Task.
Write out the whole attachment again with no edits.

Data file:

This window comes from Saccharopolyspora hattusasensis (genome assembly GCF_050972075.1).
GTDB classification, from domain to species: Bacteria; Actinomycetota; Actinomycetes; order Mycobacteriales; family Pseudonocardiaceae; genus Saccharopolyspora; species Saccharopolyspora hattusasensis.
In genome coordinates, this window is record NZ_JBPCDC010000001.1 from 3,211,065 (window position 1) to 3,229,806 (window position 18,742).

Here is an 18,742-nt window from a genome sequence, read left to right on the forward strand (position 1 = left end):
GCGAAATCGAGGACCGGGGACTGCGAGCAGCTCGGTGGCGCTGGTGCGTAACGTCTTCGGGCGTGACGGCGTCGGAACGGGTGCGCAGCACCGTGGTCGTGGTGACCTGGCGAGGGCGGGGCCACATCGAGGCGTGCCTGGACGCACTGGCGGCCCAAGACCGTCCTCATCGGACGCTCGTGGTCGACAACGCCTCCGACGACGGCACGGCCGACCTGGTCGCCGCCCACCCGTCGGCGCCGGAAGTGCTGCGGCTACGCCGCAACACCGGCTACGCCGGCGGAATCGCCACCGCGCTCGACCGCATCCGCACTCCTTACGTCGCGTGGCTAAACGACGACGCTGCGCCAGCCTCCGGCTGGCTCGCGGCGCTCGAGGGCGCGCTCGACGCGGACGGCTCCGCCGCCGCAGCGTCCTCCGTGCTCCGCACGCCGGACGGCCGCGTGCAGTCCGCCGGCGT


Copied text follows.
This window comes from Saccharopolyspora hattusasensis (genome assembly GCF_050972075.1).
GTDB classification, from domain to species: Bacteria; Actinomycetota; Actinomycetes; order Mycobacteriales; family Pseudonocardiaceae; genus Saccharopolyspora; species Saccharopolyspora hattusasensis.
In genome coordinates, this window is record NZ_JBPCDC010000001.1 from 3,211,065 (window position 1) to 3,229,806 (window position 18,742).

Here is an 18,742-nt window from a genome sequence, read left to right on the forward strand (position 1 = left end):
GCGAAATCGAGGACCGGGGACTGCGAGCAGCTCGGTGGCGCTGGTGCGTAACGTCTTCGGGCGTGACGGCGTCGGAACGGGTGCGCAGCACCGTGGTCGTGGTGACCTGGCGAGGGCGGGGCCACATCGAGGCGTGCCTGGACGCACTGGCGGCCCAAGACCGTCCTCATCGGACGCTCGTGGTCGACAACGCCTCCGACGACGGCACGGCCGACCTGGTCGCCGCCCACCCGTCGGCGCCGGAAGTGCTGCGGCTACGCCGCAACACCGGCTACGCCGGCGGAATCGCCACCGCGCTCGACCGCATCCGCACTCCTTACGTCGCGTGGCTAAACGACGACGCTGCGCCAGCCTCCGGCTGGCTCGCGGCGCTCGAGGGCGCGCTCGACGCGGACGGCTCCGCCGCCGCAGCGTCCTCCGTGCTCCGCACGCCGGACGGCCGCGTGCAGTCCGCCGGCGT